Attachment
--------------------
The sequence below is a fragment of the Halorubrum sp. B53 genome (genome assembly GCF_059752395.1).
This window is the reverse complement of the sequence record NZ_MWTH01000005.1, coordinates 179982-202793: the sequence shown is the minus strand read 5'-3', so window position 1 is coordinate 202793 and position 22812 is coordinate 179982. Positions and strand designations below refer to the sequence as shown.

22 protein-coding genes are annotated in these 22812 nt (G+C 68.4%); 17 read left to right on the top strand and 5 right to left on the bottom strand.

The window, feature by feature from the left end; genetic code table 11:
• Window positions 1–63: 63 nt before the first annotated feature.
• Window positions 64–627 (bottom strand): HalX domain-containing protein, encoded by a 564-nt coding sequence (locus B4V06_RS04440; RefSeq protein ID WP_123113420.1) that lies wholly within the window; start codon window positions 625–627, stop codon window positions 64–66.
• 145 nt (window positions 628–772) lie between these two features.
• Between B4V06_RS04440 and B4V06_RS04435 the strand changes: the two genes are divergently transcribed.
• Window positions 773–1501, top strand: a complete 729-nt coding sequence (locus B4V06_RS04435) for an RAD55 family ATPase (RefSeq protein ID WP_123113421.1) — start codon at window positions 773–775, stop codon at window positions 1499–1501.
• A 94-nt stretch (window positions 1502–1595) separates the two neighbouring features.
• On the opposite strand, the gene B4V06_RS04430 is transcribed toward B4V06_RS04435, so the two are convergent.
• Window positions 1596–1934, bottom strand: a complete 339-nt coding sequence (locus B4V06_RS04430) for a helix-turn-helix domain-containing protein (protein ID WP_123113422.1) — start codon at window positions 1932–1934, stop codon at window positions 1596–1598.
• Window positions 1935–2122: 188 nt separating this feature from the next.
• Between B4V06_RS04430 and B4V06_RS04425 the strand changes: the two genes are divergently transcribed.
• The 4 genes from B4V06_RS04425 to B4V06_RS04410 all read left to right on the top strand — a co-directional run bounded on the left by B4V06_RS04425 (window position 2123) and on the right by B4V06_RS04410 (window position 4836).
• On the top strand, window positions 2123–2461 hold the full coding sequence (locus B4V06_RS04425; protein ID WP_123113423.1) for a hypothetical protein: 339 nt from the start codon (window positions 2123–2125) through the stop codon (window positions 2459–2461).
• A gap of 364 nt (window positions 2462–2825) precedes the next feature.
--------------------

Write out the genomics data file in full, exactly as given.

The sequence below is a fragment of the Halorubrum sp. B53 genome (genome assembly GCF_059752395.1).
This window is the reverse complement of the sequence record NZ_MWTH01000005.1, coordinates 179982-202793: the sequence shown is the minus strand read 5'-3', so window position 1 is coordinate 202793 and position 22812 is coordinate 179982. Positions and strand designations below refer to the sequence as shown.

22 protein-coding genes are annotated in these 22812 nt (G+C 68.4%); 17 read left to right on the top strand and 5 right to left on the bottom strand.

The window, feature by feature from the left end; genetic code table 11:
• Window positions 1–63: 63 nt before the first annotated feature.
• Window positions 64–627 (bottom strand): HalX domain-containing protein, encoded by a 564-nt coding sequence (locus B4V06_RS04440; RefSeq protein ID WP_123113420.1) that lies wholly within the window; start codon window positions 625–627, stop codon window positions 64–66.
• 145 nt (window positions 628–772) lie between these two features.
• Between B4V06_RS04440 and B4V06_RS04435 the strand changes: the two genes are divergently transcribed.
• Window positions 773–1501, top strand: a complete 729-nt coding sequence (locus B4V06_RS04435) for an RAD55 family ATPase (RefSeq protein ID WP_123113421.1) — start codon at window positions 773–775, stop codon at window positions 1499–1501.
• A 94-nt stretch (window positions 1502–1595) separates the two neighbouring features.
• On the opposite strand, the gene B4V06_RS04430 is transcribed toward B4V06_RS04435, so the two are convergent.
• Window positions 1596–1934, bottom strand: a complete 339-nt coding sequence (locus B4V06_RS04430) for a helix-turn-helix domain-containing protein (protein ID WP_123113422.1) — start codon at window positions 1932–1934, stop codon at window positions 1596–1598.
• Window positions 1935–2122: 188 nt separating this feature from the next.
• Between B4V06_RS04430 and B4V06_RS04425 the strand changes: the two genes are divergently transcribed.
• The 4 genes from B4V06_RS04425 to B4V06_RS04410 all read left to right on the top strand — a co-directional run bounded on the left by B4V06_RS04425 (window position 2123) and on the right by B4V06_RS04410 (window position 4836).
• On the top strand, window positions 2123–2461 hold the full coding sequence (locus B4V06_RS04425; protein ID WP_123113423.1) for a hypothetical protein: 339 nt from the start codon (window positions 2123–2125) through the stop codon (window positions 2459–2461).
• A gap of 364 nt (window positions 2462–2825) precedes the next feature.